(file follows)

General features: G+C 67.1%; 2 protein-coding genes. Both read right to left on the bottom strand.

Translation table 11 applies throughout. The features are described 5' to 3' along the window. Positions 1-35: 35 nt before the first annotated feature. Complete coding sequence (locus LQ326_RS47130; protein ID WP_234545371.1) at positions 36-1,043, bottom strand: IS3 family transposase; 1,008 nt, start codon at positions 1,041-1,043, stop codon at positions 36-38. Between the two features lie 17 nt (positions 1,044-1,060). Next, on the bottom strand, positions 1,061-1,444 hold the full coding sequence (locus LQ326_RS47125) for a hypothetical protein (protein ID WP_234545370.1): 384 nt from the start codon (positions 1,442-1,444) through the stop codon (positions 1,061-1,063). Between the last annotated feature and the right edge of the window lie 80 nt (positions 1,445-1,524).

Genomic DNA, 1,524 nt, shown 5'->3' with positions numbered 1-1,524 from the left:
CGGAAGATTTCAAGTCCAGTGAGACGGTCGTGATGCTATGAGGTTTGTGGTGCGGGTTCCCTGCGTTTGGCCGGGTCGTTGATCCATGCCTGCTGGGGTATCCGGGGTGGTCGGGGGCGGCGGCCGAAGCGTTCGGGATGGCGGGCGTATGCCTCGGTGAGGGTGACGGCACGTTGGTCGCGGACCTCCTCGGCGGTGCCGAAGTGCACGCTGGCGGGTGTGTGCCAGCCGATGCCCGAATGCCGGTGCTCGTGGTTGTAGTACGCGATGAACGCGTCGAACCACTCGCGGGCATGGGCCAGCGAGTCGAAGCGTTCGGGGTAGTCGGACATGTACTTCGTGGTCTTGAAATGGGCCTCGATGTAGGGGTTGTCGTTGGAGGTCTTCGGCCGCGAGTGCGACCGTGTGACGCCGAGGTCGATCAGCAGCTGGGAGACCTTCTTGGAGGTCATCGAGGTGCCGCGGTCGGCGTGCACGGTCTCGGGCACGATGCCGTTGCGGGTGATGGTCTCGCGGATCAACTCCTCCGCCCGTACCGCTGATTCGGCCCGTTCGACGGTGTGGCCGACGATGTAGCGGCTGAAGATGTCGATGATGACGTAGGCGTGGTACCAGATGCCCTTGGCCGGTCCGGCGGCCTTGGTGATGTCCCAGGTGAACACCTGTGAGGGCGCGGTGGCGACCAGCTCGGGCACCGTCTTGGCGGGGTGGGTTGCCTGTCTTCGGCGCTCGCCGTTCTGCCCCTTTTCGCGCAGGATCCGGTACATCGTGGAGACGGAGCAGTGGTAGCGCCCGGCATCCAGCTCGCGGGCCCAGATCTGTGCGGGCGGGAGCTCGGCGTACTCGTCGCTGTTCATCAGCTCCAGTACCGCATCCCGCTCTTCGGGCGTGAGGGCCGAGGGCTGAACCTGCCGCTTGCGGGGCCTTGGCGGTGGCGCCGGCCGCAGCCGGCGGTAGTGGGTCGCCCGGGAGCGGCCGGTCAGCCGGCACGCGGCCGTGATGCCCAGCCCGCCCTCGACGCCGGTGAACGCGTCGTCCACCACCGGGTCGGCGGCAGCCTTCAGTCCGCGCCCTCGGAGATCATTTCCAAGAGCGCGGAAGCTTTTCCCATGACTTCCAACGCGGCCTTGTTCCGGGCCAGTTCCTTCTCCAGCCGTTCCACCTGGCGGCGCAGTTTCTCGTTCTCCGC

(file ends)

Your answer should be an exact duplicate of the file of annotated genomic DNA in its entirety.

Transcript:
General features: G+C 67.1%; 2 protein-coding genes. Both read right to left on the bottom strand.

Translation table 11 applies throughout. The features are described 5' to 3' along the window. Positions 1-35: 35 nt before the first annotated feature. Complete coding sequence (locus LQ326_RS47130; protein ID WP_234545371.1) at positions 36-1,043, bottom strand: IS3 family transposase; 1,008 nt, start codon at positions 1,041-1,043, stop codon at positions 36-38. Between the two features lie 17 nt (positions 1,044-1,060). Next, on the bottom strand, positions 1,061-1,444 hold the full coding sequence (locus LQ326_RS47125) for a hypothetical protein (protein ID WP_234545370.1): 384 nt from the start codon (positions 1,442-1,444) through the stop codon (positions 1,061-1,063). Between the last annotated feature and the right edge of the window lie 80 nt (positions 1,445-1,524).

Genomic DNA, 1,524 nt, shown 5'->3' with positions numbered 1-1,524 from the left:
CGGAAGATTTCAAGTCCAGTGAGACGGTCGTGATGCTATGAGGTTTGTGGTGCGGGTTCCCTGCGTTTGGCCGGGTCGTTGATCCATGCCTGCTGGGGTATCCGGGGTGGTCGGGGGCGGCGGCCGAAGCGTTCGGGATGGCGGGCGTATGCCTCGGTGAGGGTGACGGCACGTTGGTCGCGGACCTCCTCGGCGGTGCCGAAGTGCACGCTGGCGGGTGTGTGCCAGCCGATGCCCGAATGCCGGTGCTCGTGGTTGTAGTACGCGATGAACGCGTCGAACCACTCGCGGGCATGGGCCAGCGAGTCGAAGCGTTCGGGGTAGTCGGACATGTACTTCGTGGTCTTGAAATGGGCCTCGATGTAGGGGTTGTCGTTGGAGGTCTTCGGCCGCGAGTGCGACCGTGTGACGCCGAGGTCGATCAGCAGCTGGGAGACCTTCTTGGAGGTCATCGAGGTGCCGCGGTCGGCGTGCACGGTCTCGGGCACGATGCCGTTGCGGGTGATGGTCTCGCGGATCAACTCCTCCGCCCGTACCGCTGATTCGGCCCGTTCGACGGTGTGGCCGACGATGTAGCGGCTGAAGATGTCGATGATGACGTAGGCGTGGTACCAGATGCCCTTGGCCGGTCCGGCGGCCTTGGTGATGTCCCAGGTGAACACCTGTGAGGGCGCGGTGGCGACCAGCTCGGGCACCGTCTTGGCGGGGTGGGTTGCCTGTCTTCGGCGCTCGCCGTTCTGCCCCTTTTCGCGCAGGATCCGGTACATCGTGGAGACGGAGCAGTGGTAGCGCCCGGCATCCAGCTCGCGGGCCCAGATCTGTGCGGGCGGGAGCTCGGCGTACTCGTCGCTGTTCATCAGCTCCAGTACCGCATCCCGCTCTTCGGGCGTGAGGGCCGAGGGCTGAACCTGCCGCTTGCGGGGCCTTGGCGGTGGCGCCGGCCGCAGCCGGCGGTAGTGGGTCGCCCGGGAGCGGCCGGTCAGCCGGCACGCGGCCGTGATGCCCAGCCCGCCCTCGACGCCGGTGAACGCGTCGTCCACCACCGGGTCGGCGGCAGCCTTCAGTCCGCGCCCTCGGAGATCATTTCCAAGAGCGCGGAAGCTTTTCCCATGACTTCCAACGCGGCCTTGTTCCGGGCCAGTTCCTTCTCCAGCCGTTCCACCTGGCGGCGCAGTTTCTCGTTCTCCGC